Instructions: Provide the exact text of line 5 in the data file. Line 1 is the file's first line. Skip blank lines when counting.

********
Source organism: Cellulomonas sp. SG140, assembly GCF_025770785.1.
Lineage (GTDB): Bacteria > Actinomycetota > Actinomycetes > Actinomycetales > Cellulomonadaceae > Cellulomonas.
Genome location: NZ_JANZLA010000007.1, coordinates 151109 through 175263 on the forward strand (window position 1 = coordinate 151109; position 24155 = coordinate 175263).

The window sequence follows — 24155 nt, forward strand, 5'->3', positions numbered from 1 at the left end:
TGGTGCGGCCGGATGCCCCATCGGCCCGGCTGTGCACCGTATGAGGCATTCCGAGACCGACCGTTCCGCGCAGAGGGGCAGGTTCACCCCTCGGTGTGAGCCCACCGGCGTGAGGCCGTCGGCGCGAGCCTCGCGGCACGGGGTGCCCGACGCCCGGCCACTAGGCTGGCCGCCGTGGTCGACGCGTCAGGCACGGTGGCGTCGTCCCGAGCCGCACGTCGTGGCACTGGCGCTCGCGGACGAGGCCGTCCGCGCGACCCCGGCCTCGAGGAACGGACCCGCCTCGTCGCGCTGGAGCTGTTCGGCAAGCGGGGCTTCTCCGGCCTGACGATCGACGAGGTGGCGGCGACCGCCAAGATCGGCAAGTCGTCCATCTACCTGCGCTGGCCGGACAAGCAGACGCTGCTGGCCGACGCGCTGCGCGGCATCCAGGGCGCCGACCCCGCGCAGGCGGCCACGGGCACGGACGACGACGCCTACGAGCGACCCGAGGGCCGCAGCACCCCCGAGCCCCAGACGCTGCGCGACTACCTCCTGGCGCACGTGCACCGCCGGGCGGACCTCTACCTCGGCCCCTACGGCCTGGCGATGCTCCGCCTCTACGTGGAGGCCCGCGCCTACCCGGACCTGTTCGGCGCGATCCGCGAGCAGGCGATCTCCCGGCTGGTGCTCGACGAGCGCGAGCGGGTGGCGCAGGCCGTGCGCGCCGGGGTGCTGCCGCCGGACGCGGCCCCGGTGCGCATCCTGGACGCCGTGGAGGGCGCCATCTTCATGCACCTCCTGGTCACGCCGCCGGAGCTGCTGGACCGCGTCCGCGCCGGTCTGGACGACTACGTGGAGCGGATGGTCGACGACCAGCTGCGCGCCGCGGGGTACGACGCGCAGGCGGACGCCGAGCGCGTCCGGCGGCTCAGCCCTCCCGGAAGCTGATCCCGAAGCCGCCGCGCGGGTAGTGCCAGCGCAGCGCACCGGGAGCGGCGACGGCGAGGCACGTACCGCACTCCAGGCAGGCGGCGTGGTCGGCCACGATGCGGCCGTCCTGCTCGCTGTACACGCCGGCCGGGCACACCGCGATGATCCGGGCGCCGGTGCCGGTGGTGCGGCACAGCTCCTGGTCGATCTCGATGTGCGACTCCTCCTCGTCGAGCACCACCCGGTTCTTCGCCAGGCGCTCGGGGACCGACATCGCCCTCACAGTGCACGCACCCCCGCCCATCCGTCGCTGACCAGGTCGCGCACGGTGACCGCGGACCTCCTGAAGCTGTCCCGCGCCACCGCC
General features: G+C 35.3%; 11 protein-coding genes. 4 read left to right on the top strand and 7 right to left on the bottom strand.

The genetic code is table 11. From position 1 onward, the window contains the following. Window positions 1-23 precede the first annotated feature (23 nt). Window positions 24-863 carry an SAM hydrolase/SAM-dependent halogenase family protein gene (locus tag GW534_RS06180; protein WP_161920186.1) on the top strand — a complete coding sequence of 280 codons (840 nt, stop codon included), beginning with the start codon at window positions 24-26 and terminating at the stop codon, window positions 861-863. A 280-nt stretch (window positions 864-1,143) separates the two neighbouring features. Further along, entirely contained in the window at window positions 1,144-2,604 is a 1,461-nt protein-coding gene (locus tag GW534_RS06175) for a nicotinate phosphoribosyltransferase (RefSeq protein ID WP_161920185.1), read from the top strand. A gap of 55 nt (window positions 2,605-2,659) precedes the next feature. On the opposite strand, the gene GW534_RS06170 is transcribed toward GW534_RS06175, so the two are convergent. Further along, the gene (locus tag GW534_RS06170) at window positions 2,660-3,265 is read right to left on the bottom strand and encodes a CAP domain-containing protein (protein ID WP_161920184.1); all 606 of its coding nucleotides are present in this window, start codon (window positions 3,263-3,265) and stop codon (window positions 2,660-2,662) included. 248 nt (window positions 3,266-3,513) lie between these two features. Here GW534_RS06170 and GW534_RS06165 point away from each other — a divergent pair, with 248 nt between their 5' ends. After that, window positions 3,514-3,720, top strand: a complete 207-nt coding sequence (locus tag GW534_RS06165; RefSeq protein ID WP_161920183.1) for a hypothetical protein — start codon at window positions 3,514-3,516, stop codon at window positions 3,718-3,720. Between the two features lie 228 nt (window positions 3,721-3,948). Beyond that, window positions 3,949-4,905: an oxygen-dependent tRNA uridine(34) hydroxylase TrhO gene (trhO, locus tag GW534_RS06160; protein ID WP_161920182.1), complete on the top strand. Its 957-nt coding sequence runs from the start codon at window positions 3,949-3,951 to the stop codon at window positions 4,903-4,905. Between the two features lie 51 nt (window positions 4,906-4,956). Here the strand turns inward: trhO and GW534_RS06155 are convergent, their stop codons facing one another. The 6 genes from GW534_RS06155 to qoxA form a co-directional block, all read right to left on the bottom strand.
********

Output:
TGGTGCGGCCGGATGCCCCATCGGCCCGGCTGTGCACCGTATGAGGCATTCCGAGACCGACCGTTCCGCGCAGAGGGGCAGGTTCACCCCTCGGTGTGAGCCCACCGGCGTGAGGCCGTCGGCGCGAGCCTCGCGGCACGGGGTGCCCGACGCCCGGCCACTAGGCTGGCCGCCGTGGTCGACGCGTCAGGCACGGTGGCGTCGTCCCGAGCCGCACGTCGTGGCACTGGCGCTCGCGGACGAGGCCGTCCGCGCGACCCCGGCCTCGAGGAACGGACCCGCCTCGTCGCGCTGGAGCTGTTCGGCAAGCGGGGCTTCTCCGGCCTGACGATCGACGAGGTGGCGGCGACCGCCAAGATCGGCAAGTCGTCCATCTACCTGCGCTGGCCGGACAAGCAGACGCTGCTGGCCGACGCGCTGCGCGGCATCCAGGGCGCCGACCCCGCGCAGGCGGCCACGGGCACGGACGACGACGCCTACGAGCGACCCGAGGGCCGCAGCACCCCCGAGCCCCAGACGCTGCGCGACTACCTCCTGGCGCACGTGCACCGCCGGGCGGACCTCTACCTCGGCCCCTACGGCCTGGCGATGCTCCGCCTCTACGTGGAGGCCCGCGCCTACCCGGACCTGTTCGGCGCGATCCGCGAGCAGGCGATCTCCCGGCTGGTGCTCGACGAGCGCGAGCGGGTGGCGCAGGCCGTGCGCGCCGGGGTGCTGCCGCCGGACGCGGCCCCGGTGCGCATCCTGGACGCCGTGGAGGGCGCCATCTTCATGCACCTCCTGGTCACGCCGCCGGAGCTGCTGGACCGCGTCCGCGCCGGTCTGGACGACTACGTGGAGCGGATGGTCGACGACCAGCTGCGCGCCGCGGGGTACGACGCGCAGGCGGACGCCGAGCGCGTCCGGCGGCTCAGCCCTCCCGGAAGCTGATCCCGAAGCCGCCGCGCGGGTAGTGCCAGCGCAGCGCACCGGGAGCGGCGACGGCGAGGCACGTACCGCACTCCAGGCAGGCGGCGTGGTCGGCCACGATGCGGCCGTCCTGCTCGCTGTACACGCCGGCCGGGCACACCGCGATGATCCGGGCGCCGGTGCCGGTGGTGCGGCACAGCTCCTGGTCGATCTCGATGTGCGACTCCTCCTCGTCGAGCACCACCCGGTTCTTCGCCAGGCGCTCGGGGACCGACATCGCCCTCACAGTGCACGCACCCCCGCCCATCCGTCGCTGACCAGGTCGCGCACGGTGACCGCGGACCTCCTGAAGCTGTCCCGCGCCACCGCC